Table of Contents
In this section you will learn how to:
Create a new organisation unit and build up the organisation unit hierarchy
Create organisation unit groups, group sets, and assigning organisation units to them
How to make changes to the organisational unit hierarchy
The organisational hierarchy defines the organisation structure of the DHIS2 instance, such as how the health facilities, administrative areas and other geographical areas are arranged with respect to each other. It is essentially the "where" dimension of DHIS2, similar to how periods represent the "when" or time dimension. DHIS2 is structured so that the organisational unit hierarchy is a geographical hierarchy, and the GIS module depends on this. Non-geographical hierarchies are discouraged, and would better to be represented through the use of organisational unit groups. This dimension to the data is defined as a hierarchy with one root unit (e.g. Ministry of Health or a country) and any number of levels and nodes below. Each node in this hierarchy is called an organisational unit in DHIS2.
The design of this hierarchy will determine the geographical units of analysis available to the users as data is collected and aggregated in this structure. There can only be one organisational hierarchy at the same time so its structure needs careful consideration.
Additional hierarchies (e.g. parallel administrative boundaries to the health care sector) can be modeled using organisational groups and group sets, but the organisational hierarchy is the main vehicle for data aggregation on the geographical dimension. Typically national organisational hierarchies in public health have 4-6 levels, but any number of levels is supported.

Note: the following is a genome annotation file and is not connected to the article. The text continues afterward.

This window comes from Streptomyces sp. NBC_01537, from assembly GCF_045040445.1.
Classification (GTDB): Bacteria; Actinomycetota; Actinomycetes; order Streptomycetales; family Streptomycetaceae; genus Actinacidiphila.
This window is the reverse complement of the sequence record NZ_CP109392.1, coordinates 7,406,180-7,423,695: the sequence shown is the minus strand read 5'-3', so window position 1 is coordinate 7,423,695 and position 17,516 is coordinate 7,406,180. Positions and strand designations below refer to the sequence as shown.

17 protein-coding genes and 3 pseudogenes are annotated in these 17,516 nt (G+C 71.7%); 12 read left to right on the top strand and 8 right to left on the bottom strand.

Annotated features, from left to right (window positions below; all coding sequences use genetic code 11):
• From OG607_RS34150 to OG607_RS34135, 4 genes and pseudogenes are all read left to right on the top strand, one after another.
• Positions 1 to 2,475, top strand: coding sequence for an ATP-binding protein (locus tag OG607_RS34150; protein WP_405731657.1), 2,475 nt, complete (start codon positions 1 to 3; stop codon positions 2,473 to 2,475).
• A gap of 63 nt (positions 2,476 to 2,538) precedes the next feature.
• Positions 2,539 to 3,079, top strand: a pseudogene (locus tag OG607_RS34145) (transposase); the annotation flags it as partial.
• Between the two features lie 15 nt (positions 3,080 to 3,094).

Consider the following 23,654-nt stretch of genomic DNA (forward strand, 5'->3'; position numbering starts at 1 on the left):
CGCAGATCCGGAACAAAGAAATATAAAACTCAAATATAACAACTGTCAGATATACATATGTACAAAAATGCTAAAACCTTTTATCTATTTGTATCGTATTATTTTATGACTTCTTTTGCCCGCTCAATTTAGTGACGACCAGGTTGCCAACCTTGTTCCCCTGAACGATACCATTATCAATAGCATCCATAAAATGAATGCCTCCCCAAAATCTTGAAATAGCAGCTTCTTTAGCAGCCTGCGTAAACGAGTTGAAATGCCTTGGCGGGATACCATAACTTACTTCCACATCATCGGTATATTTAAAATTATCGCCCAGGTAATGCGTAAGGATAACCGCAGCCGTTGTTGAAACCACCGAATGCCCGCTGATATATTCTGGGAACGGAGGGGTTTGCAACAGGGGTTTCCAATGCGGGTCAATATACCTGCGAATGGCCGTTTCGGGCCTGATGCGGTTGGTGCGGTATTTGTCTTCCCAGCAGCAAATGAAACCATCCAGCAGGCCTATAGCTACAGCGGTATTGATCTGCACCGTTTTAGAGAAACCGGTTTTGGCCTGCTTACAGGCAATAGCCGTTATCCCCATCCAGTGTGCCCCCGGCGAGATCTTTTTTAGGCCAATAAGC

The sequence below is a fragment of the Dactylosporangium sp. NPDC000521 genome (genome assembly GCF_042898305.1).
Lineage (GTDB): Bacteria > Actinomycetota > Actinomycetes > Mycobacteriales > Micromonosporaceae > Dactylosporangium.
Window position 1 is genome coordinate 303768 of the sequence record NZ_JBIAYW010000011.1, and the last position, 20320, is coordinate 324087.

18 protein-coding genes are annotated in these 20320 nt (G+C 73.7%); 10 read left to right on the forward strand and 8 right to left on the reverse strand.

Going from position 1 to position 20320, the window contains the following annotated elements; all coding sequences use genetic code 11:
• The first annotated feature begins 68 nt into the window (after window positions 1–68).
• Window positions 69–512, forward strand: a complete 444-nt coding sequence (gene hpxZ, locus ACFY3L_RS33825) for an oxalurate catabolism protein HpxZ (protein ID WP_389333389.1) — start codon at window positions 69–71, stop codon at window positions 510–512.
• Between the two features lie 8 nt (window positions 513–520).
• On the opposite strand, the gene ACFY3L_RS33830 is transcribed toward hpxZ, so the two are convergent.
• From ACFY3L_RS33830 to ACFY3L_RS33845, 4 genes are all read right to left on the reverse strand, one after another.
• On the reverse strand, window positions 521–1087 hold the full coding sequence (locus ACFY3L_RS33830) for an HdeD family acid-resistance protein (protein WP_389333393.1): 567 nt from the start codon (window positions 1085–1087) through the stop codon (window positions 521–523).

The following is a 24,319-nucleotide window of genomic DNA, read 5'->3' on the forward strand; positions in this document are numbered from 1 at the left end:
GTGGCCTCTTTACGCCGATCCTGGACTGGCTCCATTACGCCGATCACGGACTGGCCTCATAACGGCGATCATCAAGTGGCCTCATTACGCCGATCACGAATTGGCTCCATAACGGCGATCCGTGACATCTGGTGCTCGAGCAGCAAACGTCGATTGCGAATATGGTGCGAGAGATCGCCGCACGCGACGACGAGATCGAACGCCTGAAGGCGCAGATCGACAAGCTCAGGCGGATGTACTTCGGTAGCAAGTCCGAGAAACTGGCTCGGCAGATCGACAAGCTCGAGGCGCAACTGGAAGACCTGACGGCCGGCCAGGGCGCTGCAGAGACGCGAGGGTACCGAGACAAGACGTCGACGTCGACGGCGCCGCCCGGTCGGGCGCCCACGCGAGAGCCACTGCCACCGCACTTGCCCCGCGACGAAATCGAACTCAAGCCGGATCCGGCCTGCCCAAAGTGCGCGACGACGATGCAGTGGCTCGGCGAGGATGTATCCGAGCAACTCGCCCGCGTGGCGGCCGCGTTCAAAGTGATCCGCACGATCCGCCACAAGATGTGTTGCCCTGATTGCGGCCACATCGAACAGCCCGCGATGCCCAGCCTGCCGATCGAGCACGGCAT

The hierarchy is built up of parent-child relations. For instance a country might have eight provinces, and each province again might have a number of districts as their children. Normally the health facilities (from which data is typically collected) will be located at the lowest level, but they can also be located at higher levels, e.g. national or provincial hospitals, so skewed organisational trees are supported (e.g. a leaf node can be positioned at level 2 while most other leaf nodes are at level 5).
Note that it is quite easy to make changes to the upper levels of the hierarchy at a later stage, the only problem is changing organisational units that collect data (the leaf nodes), e.g. splitting or merging health facilities. Aggregation up the hierarchy is done based on the current hierarchy at any time and will always reflect the most recent changes to the organisational structure.
Because the most recent information which is contained in the organisational unit hierarchy is always used for aggregation, it is important to keep in mind that changes to it (such as the division of districts into two separate districts) will not be respected over time. As an example, District A may be sub-divided into District B and District C. This is a process which often happens for political reasons. Facilities which belong to District A would need to be reassigned to District B and C. However, any historical data, which was entered before the split actually occurred, would still be registered as belonging to District B and C and not the defunct District A. This temporal representation of the organisational hierarchy across time will be lost.